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Welcome to The Integrity Project

This website is a working repository of information generated and/or maintained by The Integrity Project.

Incident response is fraught with constraints. Often, response handlers must work around the constraints imposed by the surrounding environment. For example, lack of physical or shell access, untrusted diagnostic programs, lack of encryption, many machines in need of investigation, et cetera. Therefore, tool designers need to take into account these issues and compensate, where possible. Further, tool builders need to design their tools with Daubert principles in mind. Specifically, such tools need to have open architectures and utilize open data formats so that other practitioners and tool builders may thoroughly understand and appreciate their operation.

Managing many systems and networks in parallel can be difficult and time consuming. Generally speaking, the more diverse these systems and networks are, the harder it becomes to manage them effectively and efficiently. Therefore, administrators need reliable tools that work well in centralized management schemes.

The goal of The Integrity Project is to build high quality tools that meet the needs of both incident response handlers and system administrators.


FTimes, short for File Topography and Integrity Monitoring on an Enterprise Scale, is system baselining and evidence collection tool that is lightweight, flexible, and conducive to intrusion analysis. FTimes was designed to support the following initiatives: content integrity monitoring, incident response, intrusion analysis, and computer forensics.



HashDig technology is a collection of utilities designed to help practitioners automate the process of resolving MD5 hashes. In the early stages of an investigation, it is not typically possible or practical to examine all subject files. Therefore, practitioners need reliable methods that can quickly reduce the number of files requiring examination. One such method is to group files into two general categories: known and unknown. This method can be implemented quite effectively by manipulating hashes and comparing them to one or more reference databases. Even that, however, can take a significant amount of effort. HashDig technology attempts to reduce this burden through automation and the use of lightweight, open, and verifiable techniques.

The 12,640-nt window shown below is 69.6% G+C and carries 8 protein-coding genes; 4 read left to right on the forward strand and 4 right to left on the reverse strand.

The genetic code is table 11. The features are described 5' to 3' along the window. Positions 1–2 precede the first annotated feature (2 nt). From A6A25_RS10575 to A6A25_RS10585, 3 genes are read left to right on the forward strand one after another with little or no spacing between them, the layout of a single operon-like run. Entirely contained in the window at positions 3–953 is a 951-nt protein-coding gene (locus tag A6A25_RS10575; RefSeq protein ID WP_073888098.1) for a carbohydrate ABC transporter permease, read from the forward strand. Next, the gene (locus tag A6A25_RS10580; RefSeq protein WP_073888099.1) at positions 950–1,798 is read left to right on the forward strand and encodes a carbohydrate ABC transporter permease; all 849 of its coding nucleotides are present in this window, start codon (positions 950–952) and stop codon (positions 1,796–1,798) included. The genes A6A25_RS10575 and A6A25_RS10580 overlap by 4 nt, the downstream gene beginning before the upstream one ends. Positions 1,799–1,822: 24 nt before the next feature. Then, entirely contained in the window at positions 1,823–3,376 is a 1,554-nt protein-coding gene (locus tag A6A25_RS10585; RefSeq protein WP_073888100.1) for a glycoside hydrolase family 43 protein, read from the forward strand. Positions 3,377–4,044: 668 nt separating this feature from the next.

A Payload and Delivery (PaD) file is a self-extracting executable which can be implemented as either a script or a program. In addition to extracting their payload, PaD executables support flexible payload delivery. In other words, the user controls if, when, and how a given payload will be delivered. Within the PaD framework, delivery refers to the act of running one or more commands to manipulate or otherwise make use of the extracted payload.



WebJob downloads a program or script from a remote WebJob server and executes it in one unified operation. Any output produced by the program/script is packaged up and sent to a remote, possibly different, WebJob server. WebJob is useful because it provides a mechanism for running known good programs on damaged or potentially compromised systems. This makes it ideal for remote diagnostics, incident response, and evidence collection. WebJob also provides a framework that is conducive to centralized management. Therefore, it can support and help automate a large number of common administrative tasks and host-based monitoring scenarios such as periodic system checks, file updates, integrity monitoring, patch/package management, and so on.


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